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A quarter of people are not being active enough to stay healthy

BMJ 2018; 362 doi: https://doi.org/10.1136/bmj.k3796 (Published 05 September 2018) Cite this as: BMJ 2018;362:k3796
  1. Jacqui Thornton
  1. London

More than a quarter of the world’s adult population—1.4 billion people—are at risk of disease from not doing enough physical activity, a study has found.

Researchers from the World Health Organization found that the highest rates of insufficient activity in 2016 were in adults in Kuwait (67%), American Samoa (53%), Saudi Arabia (53%), and Iraq (52%), where more than half of people do not do enough to stay healthy.1 Around 40% of adults in the United States, 36% in the United Kingdom, and 14% in China were insufficiently active, putting them at greater risk of cardiovascular disease, type 2 diabetes, dementia, and some cancers.

Countries with the lowest rates of insufficient physical activity in 2016 were Uganda and Mozambique (6% each).

The study, the first of its kind, was based on self reported activity—at work, at home, for transport, and in leisure time—in adults aged 18 over from 358 population based surveys in 168 countries, including 1.9 million participants, from 2001 to 2016.

The researchers considered sufficient activity to be at least 150 minutes of moderate intensity or 75 minutes of vigorous intensity physical activity a week.

Prevalence of insufficient physical activity in high income countries rose by 5% between 2001 and 2016 and was more than twice that of low income countries in 2016. The amount of physical activity around the world did not improve over the study period.

The research, published in the Lancet Global Health, indicates that if current trends continue, the 2025 global target of a 10% relative reduction in insufficient physical activity will not be met.

The regions with the biggest rise in insufficient activity over time were high income Western countries (from 31% in 2001 to 37% in 2016), and Latin America and the Caribbean (33% to 39%). Countries driving this trend included Argentina, Brazil, Germany, New Zealand, and the US.

Regina Guthold, who led the study, said: “Unlike other major global health risks, levels of insufficient physical activity are not falling worldwide, on average, and over a quarter of all adults are not reaching the recommended levels of physical activity for good health.”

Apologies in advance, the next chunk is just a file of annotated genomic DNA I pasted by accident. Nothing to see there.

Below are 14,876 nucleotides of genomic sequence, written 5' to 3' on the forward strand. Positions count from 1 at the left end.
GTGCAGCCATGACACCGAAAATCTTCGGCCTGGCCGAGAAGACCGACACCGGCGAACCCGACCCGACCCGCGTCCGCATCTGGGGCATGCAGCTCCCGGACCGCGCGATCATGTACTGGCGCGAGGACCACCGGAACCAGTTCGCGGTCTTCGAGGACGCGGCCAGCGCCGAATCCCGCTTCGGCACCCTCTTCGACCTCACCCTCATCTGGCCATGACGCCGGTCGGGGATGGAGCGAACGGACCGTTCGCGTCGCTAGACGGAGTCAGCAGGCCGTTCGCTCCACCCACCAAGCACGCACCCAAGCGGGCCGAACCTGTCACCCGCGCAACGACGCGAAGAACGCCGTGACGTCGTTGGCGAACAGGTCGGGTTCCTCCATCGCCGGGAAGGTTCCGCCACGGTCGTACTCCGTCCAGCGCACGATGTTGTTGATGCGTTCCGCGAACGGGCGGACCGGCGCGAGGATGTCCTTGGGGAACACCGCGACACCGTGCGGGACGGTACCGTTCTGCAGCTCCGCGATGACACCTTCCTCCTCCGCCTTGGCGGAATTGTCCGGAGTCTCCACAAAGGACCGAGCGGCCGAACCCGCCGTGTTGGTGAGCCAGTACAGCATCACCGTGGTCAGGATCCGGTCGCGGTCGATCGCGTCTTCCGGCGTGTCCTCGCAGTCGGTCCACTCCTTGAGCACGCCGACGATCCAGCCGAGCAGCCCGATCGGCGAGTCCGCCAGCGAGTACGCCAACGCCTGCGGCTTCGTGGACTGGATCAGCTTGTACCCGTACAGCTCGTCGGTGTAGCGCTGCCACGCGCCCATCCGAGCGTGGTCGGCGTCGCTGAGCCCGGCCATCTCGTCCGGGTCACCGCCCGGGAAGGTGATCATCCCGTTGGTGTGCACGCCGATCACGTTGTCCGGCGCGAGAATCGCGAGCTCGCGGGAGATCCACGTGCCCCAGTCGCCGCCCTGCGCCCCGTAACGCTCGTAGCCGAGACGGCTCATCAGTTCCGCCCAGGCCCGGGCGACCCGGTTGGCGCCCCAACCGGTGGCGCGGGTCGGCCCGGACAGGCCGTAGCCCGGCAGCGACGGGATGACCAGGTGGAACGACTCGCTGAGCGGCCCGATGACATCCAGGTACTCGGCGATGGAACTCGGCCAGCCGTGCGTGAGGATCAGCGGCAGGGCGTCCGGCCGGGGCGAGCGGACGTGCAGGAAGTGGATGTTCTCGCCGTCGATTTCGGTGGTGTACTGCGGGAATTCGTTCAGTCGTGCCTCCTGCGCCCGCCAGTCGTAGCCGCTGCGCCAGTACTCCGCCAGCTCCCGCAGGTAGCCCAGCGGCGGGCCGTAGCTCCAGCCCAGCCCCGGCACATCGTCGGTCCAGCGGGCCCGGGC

Researchers found a marked gender difference; around one in three women (32%) and one in four men (23%) did not do enough physical activity. Women were less active than men in all regions of the world, apart from East and South East Asia.

In 2016, the difference in rates of insufficient activity between women and men was 10 percentage points or more in three regions: South Asia (43% versus 24%), Central Asia, Middle East, and north Africa (40% versus 26%), and high income Western countries (42% versus 31%).

Coauthor Fiona Bull said: “Addressing these inequalities in physical activity levels between men and women will be critical to achieving global activity targets and will require interventions to promote and improve women’s access to opportunities that are safe, affordable, and culturally acceptable.”

In wealthier countries, the transition towards more sedentary occupations and motorised transport could explain the higher levels of inactivity, whereas in lower income countries, more activity is undertaken at work and for transport, the authors said.

In a linked commentary,2 Melody Ding, from the University of Sydney in Australia, said that although high income countries have a higher prevalence of insufficient physical activity, low and middle income countries still bear the larger share of the global disease burden of physical inactivity.

She said: “It is essential to incentivise transport and leisure time physical activity in emerging economies through improving public and active transportation infrastructure, promoting social norms for physical activity through mass sports and school level participation, and implementing sustainable programmes at scale that could yield economic, environmental, and social co-benefits, while promoting physical activity.”

References

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